11.4.16 Issue #765 info@mckenziemgmt.com 1-877-777-6151 Forward This Newsletter
 


Belle DuCharme, CDPMA
Instructor/Consultant
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A Case for Treatment Planning
By Belle DuCharme, CDPMA

Training Case Files #TA397

Treatment Acceptance Training is designed to give the participant a “big picture” view of what to present and how to set the stage for improved treatment acceptance. “Molly” (fictious name), Treatment Coordinator for a two-doctor general practice, decided to take the course because her acceptance numbers were low (70%) and she wanted to know what she should do to bring the numbers up to 85%.

The practice demographics report showed a large percentage of the patients were seniors and it was assumed by the young doctors and Molly that the older patients did not want any aesthetics, just the cheapest care.

Molly reported that the doctors only presented what they diagnosed as the best course of treatment, and often didn’t suggest implants or veneers or even crowns because they felt certain the older patients would not be able to afford the expense.

Many older adults are on a fixed income, but that doesn’t necessarily mean they want the cheapest care. After taking a closer look at the psychographic report of the zip codes and locations of the age groups, it was discovered that many of the senior patients came from higher income areas or areas where there were upscale shopping centers and country clubs. This does not necessarily mean they have a lot of money to spend on cosmetic dentistry, but it indicates that this group has some discretionary income and may desire a healthy, active lifestyle.

It is true that many older, retired adults who are on Medicare have to pay out-of-pocket for routine dental care – but diagnosing the pocket book is not the best way to present dental treatment to this group.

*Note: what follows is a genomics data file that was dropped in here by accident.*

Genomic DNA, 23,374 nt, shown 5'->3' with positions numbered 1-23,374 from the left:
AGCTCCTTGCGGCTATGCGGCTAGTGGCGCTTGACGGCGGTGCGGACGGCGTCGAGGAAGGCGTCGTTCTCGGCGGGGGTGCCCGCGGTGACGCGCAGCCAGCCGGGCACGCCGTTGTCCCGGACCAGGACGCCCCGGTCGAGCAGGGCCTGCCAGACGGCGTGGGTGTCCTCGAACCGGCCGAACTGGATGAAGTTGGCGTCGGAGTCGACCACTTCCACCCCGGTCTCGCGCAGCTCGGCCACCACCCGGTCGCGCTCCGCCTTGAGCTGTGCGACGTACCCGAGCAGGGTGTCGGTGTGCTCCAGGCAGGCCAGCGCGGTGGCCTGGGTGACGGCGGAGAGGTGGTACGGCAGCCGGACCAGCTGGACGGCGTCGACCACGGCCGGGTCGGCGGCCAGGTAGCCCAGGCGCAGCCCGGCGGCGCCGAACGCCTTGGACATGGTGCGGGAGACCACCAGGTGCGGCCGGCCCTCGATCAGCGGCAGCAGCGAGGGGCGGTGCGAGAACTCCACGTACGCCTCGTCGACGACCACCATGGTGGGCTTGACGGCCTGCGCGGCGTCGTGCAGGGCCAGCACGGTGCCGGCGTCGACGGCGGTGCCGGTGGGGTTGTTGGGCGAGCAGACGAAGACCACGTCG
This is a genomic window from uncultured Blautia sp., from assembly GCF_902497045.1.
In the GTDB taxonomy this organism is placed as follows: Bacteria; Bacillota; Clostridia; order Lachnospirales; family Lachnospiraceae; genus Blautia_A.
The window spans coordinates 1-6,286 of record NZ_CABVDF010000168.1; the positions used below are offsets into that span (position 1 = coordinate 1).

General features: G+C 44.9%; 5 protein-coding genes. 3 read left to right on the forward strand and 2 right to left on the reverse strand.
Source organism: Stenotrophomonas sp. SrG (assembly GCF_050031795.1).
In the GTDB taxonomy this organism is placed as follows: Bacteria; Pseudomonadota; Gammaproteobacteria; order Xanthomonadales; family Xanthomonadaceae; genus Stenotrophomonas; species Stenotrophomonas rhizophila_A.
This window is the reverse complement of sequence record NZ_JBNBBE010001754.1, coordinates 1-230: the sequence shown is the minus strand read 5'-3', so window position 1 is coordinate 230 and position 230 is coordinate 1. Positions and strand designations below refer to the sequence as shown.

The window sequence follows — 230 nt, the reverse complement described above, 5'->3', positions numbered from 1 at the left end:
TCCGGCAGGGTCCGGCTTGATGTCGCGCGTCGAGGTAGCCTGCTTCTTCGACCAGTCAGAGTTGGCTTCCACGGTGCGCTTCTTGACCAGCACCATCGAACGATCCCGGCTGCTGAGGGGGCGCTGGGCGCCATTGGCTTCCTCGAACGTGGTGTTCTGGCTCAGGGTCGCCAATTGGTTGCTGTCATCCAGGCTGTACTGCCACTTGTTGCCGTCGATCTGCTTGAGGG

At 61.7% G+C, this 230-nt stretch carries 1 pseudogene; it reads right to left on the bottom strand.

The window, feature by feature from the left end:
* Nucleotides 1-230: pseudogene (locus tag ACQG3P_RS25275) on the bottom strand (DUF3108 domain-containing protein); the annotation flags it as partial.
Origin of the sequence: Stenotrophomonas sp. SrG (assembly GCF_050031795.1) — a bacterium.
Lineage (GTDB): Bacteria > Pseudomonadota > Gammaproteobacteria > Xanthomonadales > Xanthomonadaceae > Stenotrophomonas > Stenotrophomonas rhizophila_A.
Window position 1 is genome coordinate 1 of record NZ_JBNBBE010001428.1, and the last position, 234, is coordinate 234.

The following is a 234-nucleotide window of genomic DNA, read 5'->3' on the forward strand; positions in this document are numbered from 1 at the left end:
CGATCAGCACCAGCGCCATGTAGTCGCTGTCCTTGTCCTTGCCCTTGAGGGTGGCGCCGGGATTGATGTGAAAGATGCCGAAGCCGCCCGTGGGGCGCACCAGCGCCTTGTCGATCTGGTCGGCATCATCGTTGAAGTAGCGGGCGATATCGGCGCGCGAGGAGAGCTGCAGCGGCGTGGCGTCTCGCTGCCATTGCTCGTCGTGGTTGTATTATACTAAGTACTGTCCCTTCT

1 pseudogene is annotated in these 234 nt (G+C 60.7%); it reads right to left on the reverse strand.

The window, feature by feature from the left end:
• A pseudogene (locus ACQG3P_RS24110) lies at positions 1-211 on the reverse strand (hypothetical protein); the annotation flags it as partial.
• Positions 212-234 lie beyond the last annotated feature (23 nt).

What patients want is options for their care so they can make educated decisions based on their health, lifestyle and aesthetic desires. A more personalized approach to their treatment options should be addressed, illustrating function, longevity of the treatment, oral health status and beliefs about oral health and the relationship to physical health.

Molly completed the treatment acceptance course, and she was to report back to me after she had used some of the ideas to change how she approached seniors.

For instance, the case for patient “Betty G.” Betty was 82 years old, widowed, in good health, and had been coming to the practice every six months for years for her examination and prophy. She came in for a limited oral evaluation after breaking an upper front tooth. The tooth tested vital and the best course of treatment was an all ceramic or porcelain to metal crown. She had most of her natural teeth, though they were yellowed, and her periodontal condition was healthy.

In the past she would have been presented the treatment plan for just a crown on the tooth in question, but today Molly gave her more options from the doctor and took the time to explain the pros and the cons for the treatment, including which would last the longest and what she would be able to chew. Betty did not choose the cheapest option; she chose the one that was best suited for her. She also asked about replacing a missing bicuspid, because when she smiled she could see the space in the mirror and she had recently met a nice gentleman at the social club and didn’t want him to think she was “a toothless old hag”.

Molly reported to me that it was the first time she had actually noticed who Betty was as a person, and not just an older patient in the practice. From that point on, Molly got to know her patients by considering not only the cost but the patient’s desires and beliefs, what was happening in their lives, and their past and present dental and medical histories. 

At her last report, Molly’s treatment acceptance numbers were at 80%. But even better, she felt more connected to her patients and considered herself more of a treatment counselor than coordinator – bringing more joy and purpose to her role in the practice.

To improve your skills as a Treatment Coordinator, take a step in the right direction by calling McKenzie Management today. You can also view the details of the Treatment Acceptance Training Program HERE.

If you would like more information on McKenzie Management’sTraining Programs  to improve the performance of your team, email training@mckenziemgmt.com

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